The Complainants state that the content of the website associated with the disputed domain name contains multiple references to the Second Complainant and frequently uses the Second Complainant’s COMGEST unregistered trademark. The Complainants believe that the disputed domain name is being used for the purposes of a fraudulent scheme targeting the Second Complainant’s business and that the disputed domain name was chosen as an acronym for the Second Complainant’s business name.
5. Parties’ Contentions
The Complainants contend that the disputed domain name is confusingly similar to trademarks in which the Complainants own rights; that the Respondent has no rights or legitimate interests in the disputed domain name; and that the disputed domain name was registered and is being used in bad faith.
The Complainants contend that the First Complainant has a right to object to the use of its unregistered mark as part of the disputed domain name. The Complainants submit that the content of the website associated with the disputed domain name demonstrates that the Respondent is passing off its services as those of the Second Complainant.
The Complainants note that since the date of the First Complainant’s incorporation it has at all times traded throughout the UK and elsewhere as a music publisher and record label and that consequently it has established significant goodwill and reputation in the UK and elsewhere in the mark CAM LONDON as an unregistered trademark in relation to the advertising, production and publication of music.
The Complainants submit that the Respondent is passing off its services as being those of the First Complainant or being in some way associated therewith and assert that the First Complainant is entitled to prevent the Respondent from passing off its services as being the services of the First Complainant. The Complainants contend that due to the content of the website associated with the disputed domain name the Respondent is passing off its services as those of the Second Complainant.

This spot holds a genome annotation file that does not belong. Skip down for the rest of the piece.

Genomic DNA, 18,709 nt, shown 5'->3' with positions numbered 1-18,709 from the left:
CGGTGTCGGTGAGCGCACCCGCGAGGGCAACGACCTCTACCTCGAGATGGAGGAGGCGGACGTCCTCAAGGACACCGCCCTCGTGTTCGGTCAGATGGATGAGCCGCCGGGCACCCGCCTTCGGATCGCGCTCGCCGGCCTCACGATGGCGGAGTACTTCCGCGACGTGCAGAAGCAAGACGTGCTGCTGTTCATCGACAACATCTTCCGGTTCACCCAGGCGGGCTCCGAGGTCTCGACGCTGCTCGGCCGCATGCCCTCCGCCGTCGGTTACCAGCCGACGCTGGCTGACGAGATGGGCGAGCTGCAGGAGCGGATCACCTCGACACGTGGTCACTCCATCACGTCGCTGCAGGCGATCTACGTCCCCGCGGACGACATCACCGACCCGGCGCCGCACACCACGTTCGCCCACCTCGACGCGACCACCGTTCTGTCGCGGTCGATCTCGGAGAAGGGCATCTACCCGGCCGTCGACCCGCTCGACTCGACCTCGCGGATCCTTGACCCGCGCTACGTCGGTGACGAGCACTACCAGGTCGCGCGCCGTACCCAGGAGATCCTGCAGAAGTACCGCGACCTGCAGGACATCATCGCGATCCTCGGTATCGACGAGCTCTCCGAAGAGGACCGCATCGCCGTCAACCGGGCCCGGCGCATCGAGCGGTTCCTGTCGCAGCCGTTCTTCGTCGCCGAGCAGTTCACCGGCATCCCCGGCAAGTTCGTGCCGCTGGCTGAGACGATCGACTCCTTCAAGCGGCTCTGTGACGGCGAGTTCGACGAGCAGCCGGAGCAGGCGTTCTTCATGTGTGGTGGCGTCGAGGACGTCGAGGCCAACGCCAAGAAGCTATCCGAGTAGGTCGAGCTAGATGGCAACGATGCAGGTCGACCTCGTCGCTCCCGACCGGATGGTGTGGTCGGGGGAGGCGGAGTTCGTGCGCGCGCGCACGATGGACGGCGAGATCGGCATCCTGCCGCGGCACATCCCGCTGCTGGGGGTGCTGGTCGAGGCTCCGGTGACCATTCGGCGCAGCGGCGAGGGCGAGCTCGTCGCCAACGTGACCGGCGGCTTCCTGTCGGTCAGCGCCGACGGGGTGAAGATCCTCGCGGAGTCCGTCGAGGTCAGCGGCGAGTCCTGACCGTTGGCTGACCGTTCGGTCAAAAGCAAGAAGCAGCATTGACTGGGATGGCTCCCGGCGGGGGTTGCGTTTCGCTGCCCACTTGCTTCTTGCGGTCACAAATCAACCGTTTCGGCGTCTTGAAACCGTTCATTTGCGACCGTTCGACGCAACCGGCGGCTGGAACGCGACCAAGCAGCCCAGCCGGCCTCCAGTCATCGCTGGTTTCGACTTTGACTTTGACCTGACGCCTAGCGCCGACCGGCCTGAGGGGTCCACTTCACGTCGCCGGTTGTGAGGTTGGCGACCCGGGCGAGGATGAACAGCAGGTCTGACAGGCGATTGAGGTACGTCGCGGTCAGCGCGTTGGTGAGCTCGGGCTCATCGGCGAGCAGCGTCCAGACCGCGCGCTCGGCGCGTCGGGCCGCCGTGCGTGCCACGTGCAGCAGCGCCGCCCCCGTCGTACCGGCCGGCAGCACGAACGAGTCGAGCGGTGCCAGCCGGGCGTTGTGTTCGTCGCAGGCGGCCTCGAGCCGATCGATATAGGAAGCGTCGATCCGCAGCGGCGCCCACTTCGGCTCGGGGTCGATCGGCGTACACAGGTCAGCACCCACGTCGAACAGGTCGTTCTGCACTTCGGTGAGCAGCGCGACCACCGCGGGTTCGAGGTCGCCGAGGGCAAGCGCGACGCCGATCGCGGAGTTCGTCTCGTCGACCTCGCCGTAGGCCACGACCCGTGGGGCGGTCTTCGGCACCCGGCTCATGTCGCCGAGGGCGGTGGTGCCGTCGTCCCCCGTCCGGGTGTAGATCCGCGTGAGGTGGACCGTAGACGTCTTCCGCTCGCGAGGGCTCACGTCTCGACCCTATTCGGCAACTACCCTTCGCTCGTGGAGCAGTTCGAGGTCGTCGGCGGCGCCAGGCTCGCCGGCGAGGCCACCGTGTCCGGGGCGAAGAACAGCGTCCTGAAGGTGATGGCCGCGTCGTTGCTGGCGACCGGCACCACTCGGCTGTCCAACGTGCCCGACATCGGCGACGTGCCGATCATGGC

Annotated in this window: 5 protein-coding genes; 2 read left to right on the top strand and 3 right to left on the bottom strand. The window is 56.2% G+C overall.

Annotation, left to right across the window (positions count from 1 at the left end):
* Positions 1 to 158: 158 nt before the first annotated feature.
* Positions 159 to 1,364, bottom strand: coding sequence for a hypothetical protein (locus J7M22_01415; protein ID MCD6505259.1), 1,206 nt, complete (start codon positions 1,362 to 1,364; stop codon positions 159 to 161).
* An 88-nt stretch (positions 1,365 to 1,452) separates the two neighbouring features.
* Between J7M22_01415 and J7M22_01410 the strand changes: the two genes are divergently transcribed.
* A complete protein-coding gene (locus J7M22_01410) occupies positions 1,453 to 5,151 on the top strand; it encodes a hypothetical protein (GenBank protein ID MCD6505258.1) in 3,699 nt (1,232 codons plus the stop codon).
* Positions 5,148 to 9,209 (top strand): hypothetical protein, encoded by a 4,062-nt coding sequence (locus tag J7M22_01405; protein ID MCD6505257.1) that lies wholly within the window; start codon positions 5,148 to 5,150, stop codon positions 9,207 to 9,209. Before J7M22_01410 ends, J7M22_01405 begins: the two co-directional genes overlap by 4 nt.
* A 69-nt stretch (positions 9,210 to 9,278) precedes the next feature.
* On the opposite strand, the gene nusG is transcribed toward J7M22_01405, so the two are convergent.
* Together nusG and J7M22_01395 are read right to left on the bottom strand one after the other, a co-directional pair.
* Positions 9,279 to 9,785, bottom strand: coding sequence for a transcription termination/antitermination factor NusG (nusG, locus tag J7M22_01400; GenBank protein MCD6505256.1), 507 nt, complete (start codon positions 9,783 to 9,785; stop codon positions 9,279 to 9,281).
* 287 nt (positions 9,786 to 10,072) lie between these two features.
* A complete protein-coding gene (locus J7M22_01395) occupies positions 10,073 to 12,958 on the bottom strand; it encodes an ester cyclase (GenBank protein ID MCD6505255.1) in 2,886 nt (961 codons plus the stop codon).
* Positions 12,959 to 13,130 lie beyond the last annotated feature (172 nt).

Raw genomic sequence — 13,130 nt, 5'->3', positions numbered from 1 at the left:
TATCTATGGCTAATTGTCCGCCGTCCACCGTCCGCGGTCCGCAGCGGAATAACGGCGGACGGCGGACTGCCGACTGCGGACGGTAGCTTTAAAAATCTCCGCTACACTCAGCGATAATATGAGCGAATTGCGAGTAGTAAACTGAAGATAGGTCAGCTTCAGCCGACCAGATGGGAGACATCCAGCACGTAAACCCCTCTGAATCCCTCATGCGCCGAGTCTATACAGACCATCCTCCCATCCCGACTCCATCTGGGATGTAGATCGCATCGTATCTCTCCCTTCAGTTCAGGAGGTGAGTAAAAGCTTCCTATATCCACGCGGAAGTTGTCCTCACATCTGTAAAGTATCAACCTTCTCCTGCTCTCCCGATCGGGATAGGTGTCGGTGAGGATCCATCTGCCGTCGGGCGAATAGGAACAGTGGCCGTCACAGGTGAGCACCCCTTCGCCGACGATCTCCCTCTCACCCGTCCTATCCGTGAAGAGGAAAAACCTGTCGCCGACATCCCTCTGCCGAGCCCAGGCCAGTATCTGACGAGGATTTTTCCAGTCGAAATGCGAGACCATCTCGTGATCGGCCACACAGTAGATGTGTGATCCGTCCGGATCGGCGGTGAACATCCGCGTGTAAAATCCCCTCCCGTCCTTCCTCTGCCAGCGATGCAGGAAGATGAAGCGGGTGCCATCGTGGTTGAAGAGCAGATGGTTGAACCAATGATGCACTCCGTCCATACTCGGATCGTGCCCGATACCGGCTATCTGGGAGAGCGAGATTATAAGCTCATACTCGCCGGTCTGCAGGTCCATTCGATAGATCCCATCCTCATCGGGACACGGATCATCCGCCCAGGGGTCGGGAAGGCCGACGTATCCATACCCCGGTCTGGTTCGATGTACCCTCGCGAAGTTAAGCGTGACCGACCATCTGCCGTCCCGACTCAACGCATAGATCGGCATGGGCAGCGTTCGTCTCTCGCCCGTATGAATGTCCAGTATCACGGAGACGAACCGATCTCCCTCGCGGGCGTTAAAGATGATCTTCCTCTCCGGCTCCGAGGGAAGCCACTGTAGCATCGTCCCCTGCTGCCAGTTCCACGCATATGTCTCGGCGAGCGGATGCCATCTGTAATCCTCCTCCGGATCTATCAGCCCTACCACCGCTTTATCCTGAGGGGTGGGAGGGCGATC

The Complainants note that the Second Complainant believes that the Respondent seeks to imply that it is authorized by the UK Financial Conduct Authority with a view to defrauding members of the public and diverting business away from the Second Complainant. The Complainants state that the Second Complainant is entitled to prevent the Respondent from passing off the Second Complainant’s services in the manner contended.
The Complainants state that there is no evidence that the Respondent has been commonly known by the disputed domain name. The Complainants contend that the Respondent is not the First Complainant and therefore has no legitimate interest in registering the disputed domain name in the First Complainant’s name or using the First Complainant’s mark therein. The Complainants contend that there is no evidence of the Respondent’s use of the disputed domain name in connection with a bona fide offering of goods or services and that there is “no legitimate reason for the Respondent to have chosen [the disputed domain name] other than in order to mislead the public.” The Complainants suggest that the Respondent may have chosen the disputed domain name as an acronym for the Second Complainant’s company name to suggest an association with the Second Complainant. The Complainants add that the Respondent’s use of the disputed domain name is causing considerable damage to both of their respective interests and is not a legitimate noncommercial or fair use.